"Can we fly right now?" Logan asked.

"Not yet. We're still learning how," Sadie said, nodding. "We'll learn."

A companionable silence fell as Logan pondered on everything Sadie had talked about. The sky was dark now, and the stars she held in such high esteem were flickering high above.

Sadie spoke again, and this time, the topic had changed.


"Yes, Sadie?"

She sat up, hugging her knees to her chest. "Do you... do you think the reason we have no homes and no families now is because... because the Father really is angry at us? Punishing us? Like everyone said?"

Logan's heart went cold and he moved closer, placing a hand on her shoulder. "No, Sadie." He grasped for an explanation. "You explained it yourself."

She tilted her head. He continued. "We're out here because... because we have wings. You can't trap a bird inside a cage, can you? They're free spirits. They get sad if they have to be kept in one place. And we have wings; we can't be trapped in the same place forever either. We have to travel, because we're free, and when you're free, you can't stay put for long."

Sadie thought about this, leaning her head sideways to rest it on her shoulder, atop Logan's hand. "But why did our families and friends get upset at us?"

Logan shifted and put his arm around his friend's shoulders. "Did they have their wings yet?"

"No." She gazed off at the horizon, deep in thought.

"Well... they weren't upset at us so much as confused." Logan disguised his sigh behind the clearing of his throat. "See, our wings are so different, so bright... they weren't sure how to handle it. It hurt their eyes, and it was something new; something they had never encountered before. And new things scare people sometimes."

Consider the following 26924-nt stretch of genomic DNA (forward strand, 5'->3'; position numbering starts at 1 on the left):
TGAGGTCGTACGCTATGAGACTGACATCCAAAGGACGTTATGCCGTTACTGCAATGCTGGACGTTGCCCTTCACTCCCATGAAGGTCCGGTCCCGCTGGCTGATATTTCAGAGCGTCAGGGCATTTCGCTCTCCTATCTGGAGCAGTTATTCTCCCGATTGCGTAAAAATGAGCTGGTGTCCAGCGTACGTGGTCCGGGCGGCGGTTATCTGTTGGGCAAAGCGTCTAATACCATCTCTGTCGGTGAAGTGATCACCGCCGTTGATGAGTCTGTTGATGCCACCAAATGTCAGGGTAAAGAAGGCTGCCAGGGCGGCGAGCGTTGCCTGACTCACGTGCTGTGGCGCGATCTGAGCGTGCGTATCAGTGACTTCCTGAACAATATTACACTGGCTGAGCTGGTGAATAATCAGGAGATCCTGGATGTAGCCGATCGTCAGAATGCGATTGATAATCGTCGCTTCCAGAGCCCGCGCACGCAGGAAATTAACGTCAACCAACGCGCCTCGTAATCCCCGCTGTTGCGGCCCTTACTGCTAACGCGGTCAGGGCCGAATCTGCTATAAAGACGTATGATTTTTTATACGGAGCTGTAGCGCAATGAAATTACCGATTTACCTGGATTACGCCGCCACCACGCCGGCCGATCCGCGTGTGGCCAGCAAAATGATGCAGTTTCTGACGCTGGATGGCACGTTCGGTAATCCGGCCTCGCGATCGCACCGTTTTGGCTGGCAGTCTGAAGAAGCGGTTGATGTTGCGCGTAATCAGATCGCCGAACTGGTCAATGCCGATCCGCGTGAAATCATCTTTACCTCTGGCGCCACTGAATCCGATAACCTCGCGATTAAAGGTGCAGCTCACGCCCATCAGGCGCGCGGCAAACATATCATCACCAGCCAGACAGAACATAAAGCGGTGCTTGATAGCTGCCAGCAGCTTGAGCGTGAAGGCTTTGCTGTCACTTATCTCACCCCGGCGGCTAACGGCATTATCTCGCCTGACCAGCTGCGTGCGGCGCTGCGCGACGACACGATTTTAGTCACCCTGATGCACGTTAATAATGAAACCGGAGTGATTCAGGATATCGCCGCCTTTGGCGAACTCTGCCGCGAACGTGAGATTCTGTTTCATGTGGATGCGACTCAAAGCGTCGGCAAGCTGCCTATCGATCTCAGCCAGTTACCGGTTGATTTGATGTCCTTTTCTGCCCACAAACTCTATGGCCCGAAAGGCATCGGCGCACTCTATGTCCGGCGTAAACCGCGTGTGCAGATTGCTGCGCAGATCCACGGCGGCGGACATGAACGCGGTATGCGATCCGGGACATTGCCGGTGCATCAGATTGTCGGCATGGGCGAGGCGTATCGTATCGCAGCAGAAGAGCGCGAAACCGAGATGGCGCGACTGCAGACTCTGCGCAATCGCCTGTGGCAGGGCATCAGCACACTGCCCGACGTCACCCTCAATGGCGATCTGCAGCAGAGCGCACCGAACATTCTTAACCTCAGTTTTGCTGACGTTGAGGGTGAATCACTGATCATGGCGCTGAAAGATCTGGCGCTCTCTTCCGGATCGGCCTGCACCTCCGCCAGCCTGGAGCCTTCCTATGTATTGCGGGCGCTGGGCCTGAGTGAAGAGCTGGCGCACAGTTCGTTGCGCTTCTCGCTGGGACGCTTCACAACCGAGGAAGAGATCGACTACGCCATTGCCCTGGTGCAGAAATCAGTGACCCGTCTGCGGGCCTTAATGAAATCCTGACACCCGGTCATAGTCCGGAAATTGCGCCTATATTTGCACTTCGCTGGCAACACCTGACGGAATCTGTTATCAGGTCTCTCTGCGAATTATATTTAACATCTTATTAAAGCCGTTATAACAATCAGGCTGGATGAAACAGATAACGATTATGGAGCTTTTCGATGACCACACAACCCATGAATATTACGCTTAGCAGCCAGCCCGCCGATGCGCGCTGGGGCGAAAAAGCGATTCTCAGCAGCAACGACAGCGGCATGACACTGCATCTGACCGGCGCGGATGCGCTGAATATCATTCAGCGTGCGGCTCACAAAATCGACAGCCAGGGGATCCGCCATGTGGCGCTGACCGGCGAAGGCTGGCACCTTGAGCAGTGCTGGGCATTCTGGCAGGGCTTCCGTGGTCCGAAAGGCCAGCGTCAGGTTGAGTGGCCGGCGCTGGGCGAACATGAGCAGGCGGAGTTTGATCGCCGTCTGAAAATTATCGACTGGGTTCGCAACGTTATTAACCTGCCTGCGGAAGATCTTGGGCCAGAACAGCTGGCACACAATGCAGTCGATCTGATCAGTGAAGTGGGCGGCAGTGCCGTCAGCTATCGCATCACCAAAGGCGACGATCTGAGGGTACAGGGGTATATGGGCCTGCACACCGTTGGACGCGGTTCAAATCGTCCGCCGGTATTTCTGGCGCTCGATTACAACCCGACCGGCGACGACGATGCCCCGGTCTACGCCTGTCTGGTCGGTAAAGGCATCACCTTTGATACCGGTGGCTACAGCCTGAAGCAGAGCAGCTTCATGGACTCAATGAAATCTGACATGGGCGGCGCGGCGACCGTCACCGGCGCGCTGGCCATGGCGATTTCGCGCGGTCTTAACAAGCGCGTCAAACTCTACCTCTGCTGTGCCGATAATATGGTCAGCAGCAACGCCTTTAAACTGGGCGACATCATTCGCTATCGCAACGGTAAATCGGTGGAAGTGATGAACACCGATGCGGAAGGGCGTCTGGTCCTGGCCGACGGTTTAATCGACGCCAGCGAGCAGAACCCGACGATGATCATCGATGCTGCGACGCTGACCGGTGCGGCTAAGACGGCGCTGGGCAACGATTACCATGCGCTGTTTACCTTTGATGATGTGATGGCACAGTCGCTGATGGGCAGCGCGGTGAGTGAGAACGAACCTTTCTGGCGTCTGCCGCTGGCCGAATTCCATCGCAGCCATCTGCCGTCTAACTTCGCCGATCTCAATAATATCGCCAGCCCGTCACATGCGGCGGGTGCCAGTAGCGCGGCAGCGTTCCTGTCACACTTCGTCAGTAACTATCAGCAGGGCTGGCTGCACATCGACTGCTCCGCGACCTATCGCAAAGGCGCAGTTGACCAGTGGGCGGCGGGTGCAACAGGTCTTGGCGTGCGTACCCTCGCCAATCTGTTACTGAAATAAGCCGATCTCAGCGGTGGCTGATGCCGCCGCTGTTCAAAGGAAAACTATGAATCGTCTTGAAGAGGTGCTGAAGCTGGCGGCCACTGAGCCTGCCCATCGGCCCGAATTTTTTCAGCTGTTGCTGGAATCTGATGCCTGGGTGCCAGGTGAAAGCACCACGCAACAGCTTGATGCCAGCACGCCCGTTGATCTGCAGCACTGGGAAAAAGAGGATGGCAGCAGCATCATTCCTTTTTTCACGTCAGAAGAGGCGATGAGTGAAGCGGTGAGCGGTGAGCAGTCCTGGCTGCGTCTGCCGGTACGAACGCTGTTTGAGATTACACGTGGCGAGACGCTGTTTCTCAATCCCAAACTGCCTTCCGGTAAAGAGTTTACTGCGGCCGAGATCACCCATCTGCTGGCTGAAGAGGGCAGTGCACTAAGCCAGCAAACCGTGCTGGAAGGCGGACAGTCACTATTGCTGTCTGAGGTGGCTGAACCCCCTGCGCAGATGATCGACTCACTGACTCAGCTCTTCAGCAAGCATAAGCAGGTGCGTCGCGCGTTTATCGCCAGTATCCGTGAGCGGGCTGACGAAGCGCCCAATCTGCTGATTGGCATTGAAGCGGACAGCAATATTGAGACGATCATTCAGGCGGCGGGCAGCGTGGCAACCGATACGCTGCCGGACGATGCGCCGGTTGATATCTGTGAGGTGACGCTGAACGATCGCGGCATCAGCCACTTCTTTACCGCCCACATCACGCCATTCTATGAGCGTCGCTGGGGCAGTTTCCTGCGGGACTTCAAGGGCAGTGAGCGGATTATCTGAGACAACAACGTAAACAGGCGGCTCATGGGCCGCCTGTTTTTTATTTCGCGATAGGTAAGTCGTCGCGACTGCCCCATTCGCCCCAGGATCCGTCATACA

"They were scared of us?" Despite the darkness, Logan swore he could see her face fall.

"Not us. Our differences. They were scared of our wings, Sadie. But you'll see - someday, they'll find their wings, and they won't be scared anymore. Then they'll be ready for us to come back."

Sadie was quiet, but he felt her relax a bit. He continued talking. "Until then, we're going to travel. We're going to use our freedom to visit all sorts of places, and maybe even find other people with wings. And we're gonna learn how to fly."

She nodded, yawning again. "I wish my mum wasn't scared of my wings though. And that your mum wasn't scared of yours. I wish you hadn't had to leave."

"Trust me, I don't mind it at all," Logan murmured. "Don't worry. Someday they'll realise that we're just different, and then they won't mind us coming back."

More quiet fell.

After a while, Logan murmured, "Sadie, can people lose their wings, once they find them?"

There was no answer. Listening carefully, Logan heard steady breathing and realised she had fallen asleep.

He gently took his arm from around her shoulders and lowered her to the grass again. She curled up, head resting in a patch of clover.

Logan stood and walked a few yards away, looking down the hill at the town below. He glanced back, lost in thought, before returning to his position a few feet from Sadie. Memories plagued him...

After several moments lost in thought, Logan rummaged around in his backpack until he had located his permanent markers. He selected a purple one and uncapped it, placing the cap in his mouth.

With a steady hand and using only the faint lights from the sky, he sketched two feathered wings onto his wrist, nestling them inside a ring of stars. He studied the job as best he could in the dimness for a minute before recapping his marker and returning it to his backpack. Holding his wrist up, he stared at both the drawing and the marks underneath.

Then, with a last glance in the direction that led to where he had once called 'home', he sprawled out on the grass next to his friend and folded his arms behind his head. Thoughts of stars and wings and 'good people' filled his mind.

He watched the silver-pinpointed expanse of dark blue above his head until somewhere along the line, sleep found him, and he drifted off with a small smile on his face.